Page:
Murdoch boss told executive to lie to Feds, then paid her $11M

Fox News Chairman Roger Ailes

The accidental release of US Court records has revealed that key Rupert Murdoch henchman Roger E. Ailes encouraged a senior Newscorp Executive to lie to Federal investigators.

Just about the time News of the World executives were hacking into the celebrity world’s mobile phone user messaging services during 2006,  publishing phenomenon Judith Regan was fired by HarperCollins – a Murdoch company. Regan had been engaged in a long-standing sexual affair with the former New York City police commissioner Bernard Kerik. In contesting her dismissal as wrongful, Regan testified that in 2004, a senior Newscorp executive had encouraged her to lie to federal investigators about the affair, in order to protect Newscorp’s influence – as Kerik was about to be nominated as Secretary of Homeland Security.

But now, affidavits filed in a separate lawsuit have revealed the identity of the previously unnamed executive as Roger Ailes – the Chairman of Fox News. The documents state that Ms. Regan (in classic Newscorp style) taped the telephone call from Mr. Ailes in which Mr. Ailes discussed the cover-up of her relationship with Mr. Kerik.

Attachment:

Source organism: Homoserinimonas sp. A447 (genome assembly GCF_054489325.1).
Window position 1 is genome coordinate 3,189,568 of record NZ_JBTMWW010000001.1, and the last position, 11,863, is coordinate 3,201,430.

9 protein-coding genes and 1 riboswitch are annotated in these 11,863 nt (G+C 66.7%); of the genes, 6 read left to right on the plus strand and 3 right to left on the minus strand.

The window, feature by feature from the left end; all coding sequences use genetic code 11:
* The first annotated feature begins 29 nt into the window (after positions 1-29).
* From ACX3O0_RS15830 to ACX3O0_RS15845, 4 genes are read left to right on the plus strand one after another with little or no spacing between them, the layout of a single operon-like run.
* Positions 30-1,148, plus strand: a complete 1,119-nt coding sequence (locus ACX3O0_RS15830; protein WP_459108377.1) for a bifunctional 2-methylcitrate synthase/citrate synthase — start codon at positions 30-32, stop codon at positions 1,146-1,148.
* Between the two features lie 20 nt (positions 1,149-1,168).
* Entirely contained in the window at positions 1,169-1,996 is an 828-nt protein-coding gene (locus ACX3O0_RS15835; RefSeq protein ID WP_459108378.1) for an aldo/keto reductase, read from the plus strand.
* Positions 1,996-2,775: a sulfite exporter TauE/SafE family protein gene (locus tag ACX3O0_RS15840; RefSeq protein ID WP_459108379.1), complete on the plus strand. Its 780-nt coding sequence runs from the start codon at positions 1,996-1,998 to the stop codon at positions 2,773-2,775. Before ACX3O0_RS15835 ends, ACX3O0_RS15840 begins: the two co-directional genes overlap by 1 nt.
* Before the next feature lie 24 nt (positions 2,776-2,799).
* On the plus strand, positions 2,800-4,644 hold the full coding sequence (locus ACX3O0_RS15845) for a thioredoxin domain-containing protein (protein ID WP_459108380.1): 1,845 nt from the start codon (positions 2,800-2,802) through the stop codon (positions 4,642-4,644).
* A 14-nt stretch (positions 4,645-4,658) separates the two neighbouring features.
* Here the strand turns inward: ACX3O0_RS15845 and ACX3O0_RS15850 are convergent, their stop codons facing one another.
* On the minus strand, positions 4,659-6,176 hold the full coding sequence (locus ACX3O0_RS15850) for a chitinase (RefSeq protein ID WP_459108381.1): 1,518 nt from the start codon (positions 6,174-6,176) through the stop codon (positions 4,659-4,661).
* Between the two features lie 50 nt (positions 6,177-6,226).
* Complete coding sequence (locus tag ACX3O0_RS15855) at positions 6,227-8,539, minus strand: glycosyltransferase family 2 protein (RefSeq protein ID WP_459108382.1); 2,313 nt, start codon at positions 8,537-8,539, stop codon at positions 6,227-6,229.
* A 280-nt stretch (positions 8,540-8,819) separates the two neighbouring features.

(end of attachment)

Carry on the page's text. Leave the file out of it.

At the time (early 2007) News Corporation moved quickly to settle Ms. Regan’s lawsuit, paying her nearly $11 million in a confidential settlement reached within two months of her filing the wrongful dismissal case. Sadly for Rupert Murdoch, that confidentiality has now been breached. (The affidavit was only made public because of a court oversight).

There are shades in this of the payout to FA officials in the UK, as well as to Max Clifford – the Newscorp-hacked publicist who got £750,000 simply by telling the NoW he was going to sue.

But the desire to influence and corrupt at the highest level is more than a shade: it is a dark shadow that follows the Newscorp style wherever it is allowed to practice.

The Slog will continue to ask two questions in relation to the proposed Newscorp takeover of BSkyB:

1. How on earth can culture secretary Jeremy Hunt even consider Newscorp as a credible holder of increased market share of the UK television market – let alone delay the takeover’s referral to the MMC?

2. Why is it only the Guardian and Independent newspapers who continue to persist in the investigation of phone-hacking by UK media titles? Do the others have something to hide? In particular, are the recently arrived Daily Telegraph news staff keen to hide what they got up to when employed by the Daily Mail?